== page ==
They’ve Earned It: Members of the Navy Reserve Represent Team Navy at the DOD Warrior Games

25 Oct 2018

They’ve Earned It
Members of the Navy Reserve Represent Team Navy at the DOD Warrior Games

Published Sept. 6, 2018 in The Navy Reservist (TNR), Volume 18 Issue 3
Lt. Cmdr. Jennifer Womble, Navy Reserve, Commander Navy Installations Command  

Chief Hospital Corpsman Tommy Chase and Senior Chief Hospital Corpsman Joe Paterniti were two competitors on Team Navy at the 2018 DoD Warrior Games and the only two Reservists on the team of 40.

Chase and Paterniti joined more than 250 seriously wounded, ill, and injured service members and veterans from the Army, Marine Corps, Navy, Coast Guard, Air Force, Special Operations Command, Australia, Canada, and the United Kingdom for eight days of Paralympic-style competition at the U.S. Air Force Academy in Colorado Springs, Colo. 

During the competition, Chase competed in track, field, swimming, archery, and shooting while Paterniti competed in field, cycling, powerlifting, and rowing. 

“Every member of the Reserve Component makes sacrifices in our personal lives and civilian careers to serve our Nation,” said Rear Adm. Matt O’Keefe, Reserve Deputy Commander Navy Installations Command. “When citizen-Sailors such as Joe Paterniti and Tommy Chase go above-and-beyond in their service, it is gravely important that we take care of them and their families when they return from mobilizations. I was profoundly proud and encouraged to witness first-hand the support provided by the Navy Wounded Warrior program to Tommy and Joe. They answered the call. They earned it. And the Wounded Warrior program delivered.”

Chase joined the Navy in 1991 and served for one enlistment before leaving to pursue his civilian career. In 2004, he joined the Navy Reserve again and deployed with 4th Tanks Scout Platoon to Fallujah, Iraq in October 2006. It was during this deployment that Chase was injured. In 2007 he enrolled in Navy Wounded Warrior, Safe Harbor and began his recovery both physically and mentally.

According to Chase, participating in the Warrior Games is “one more piece of my total recovery. It’s a huge honor, as a retiree whose career was cut short because of wounds suffered in combat, to be able to compete as an Athlete for the Navy I love dearly.”

Pride of service was a theme among the athletes and the healing of camaraderie in sports and service was a constant theme. Paterniti is a Reservist at the Volunteer Training Unit at Navy Operational Support Center Everett, Wash. who has served on active duty five times since he joined the Navy in 1983, one being a deployment to Iraq with the Marine Corps. 

“I have always found sports and physical activity very healing on their own,” said Paterniti. “Meeting other people who have service related injuries and ailments is priceless. Being on the team with these people is my favorite part. I love them as my family.”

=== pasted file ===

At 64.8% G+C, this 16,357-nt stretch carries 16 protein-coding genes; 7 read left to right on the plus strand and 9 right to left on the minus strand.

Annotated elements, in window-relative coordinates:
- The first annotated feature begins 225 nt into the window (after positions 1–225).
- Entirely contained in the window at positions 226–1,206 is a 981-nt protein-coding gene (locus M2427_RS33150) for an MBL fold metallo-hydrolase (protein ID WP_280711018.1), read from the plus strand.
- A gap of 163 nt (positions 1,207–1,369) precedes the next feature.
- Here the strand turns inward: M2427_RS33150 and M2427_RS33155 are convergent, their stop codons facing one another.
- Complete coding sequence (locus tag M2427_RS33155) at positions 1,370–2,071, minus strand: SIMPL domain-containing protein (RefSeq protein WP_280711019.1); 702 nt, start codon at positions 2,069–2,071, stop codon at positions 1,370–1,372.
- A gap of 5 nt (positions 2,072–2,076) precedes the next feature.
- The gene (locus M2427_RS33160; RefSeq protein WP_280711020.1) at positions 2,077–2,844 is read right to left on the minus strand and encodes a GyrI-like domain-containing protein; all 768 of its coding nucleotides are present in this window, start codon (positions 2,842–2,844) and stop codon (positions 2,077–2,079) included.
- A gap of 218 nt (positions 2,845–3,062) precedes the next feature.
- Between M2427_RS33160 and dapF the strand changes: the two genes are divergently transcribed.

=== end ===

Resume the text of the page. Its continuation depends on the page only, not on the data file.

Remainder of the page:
Chase and Paterniti were selected for team Navy after the competitive Wounded Warrior Trials in February at Naval Station Mayport in Mayport, Florida. Team Navy includes service members and veterans with upper-body, lower-body, and spinal cord injuries; traumatic brain injuries; visual impairment; serious illnesses; and post-traumatic stress. 

These games provide an opportunity for athletes to grow physically, mentally, and spiritually from the sportsmanship and camaraderie gained by representing their respective service teams in a friendly and spirited competition. It is an opportunity for athletes to showcase their enduring warrior spirit in the presence of their families and grateful nation.

“Our Navy Wounded Warrior athletes have shown incredible resiliency in their personal roads to recovery through CNIC’s adaptive sports program. The actions of these athletes demonstrate the Navy’s core attributes of integrity, accountability, initiative, and toughness,” said Vice Adm. Mary Jackson, commander, Navy Installations Command. The Chief of Naval Operations (CNO) has said that we will remain the world’s finest Navy only if we fight each and every minute to get better, there is no better example of this performance than what our Sailors and Coastguardsmen in the Navy Wounded Warrior Program do each and every day.”

The Navy honors the sacrifices of wounded warriors from the Navy and Coast Guard by providing them top-notch non-medical support through NWW – Safe Harbor. All enrollees in NWW are encouraged to make athletics a key component of their recovery efforts. By promoting wounded warrior participation in competitions like the DoD Warrior Games, NWW helps enrollees heal through adaptive sports. 

Learn more about the Warrior Games at: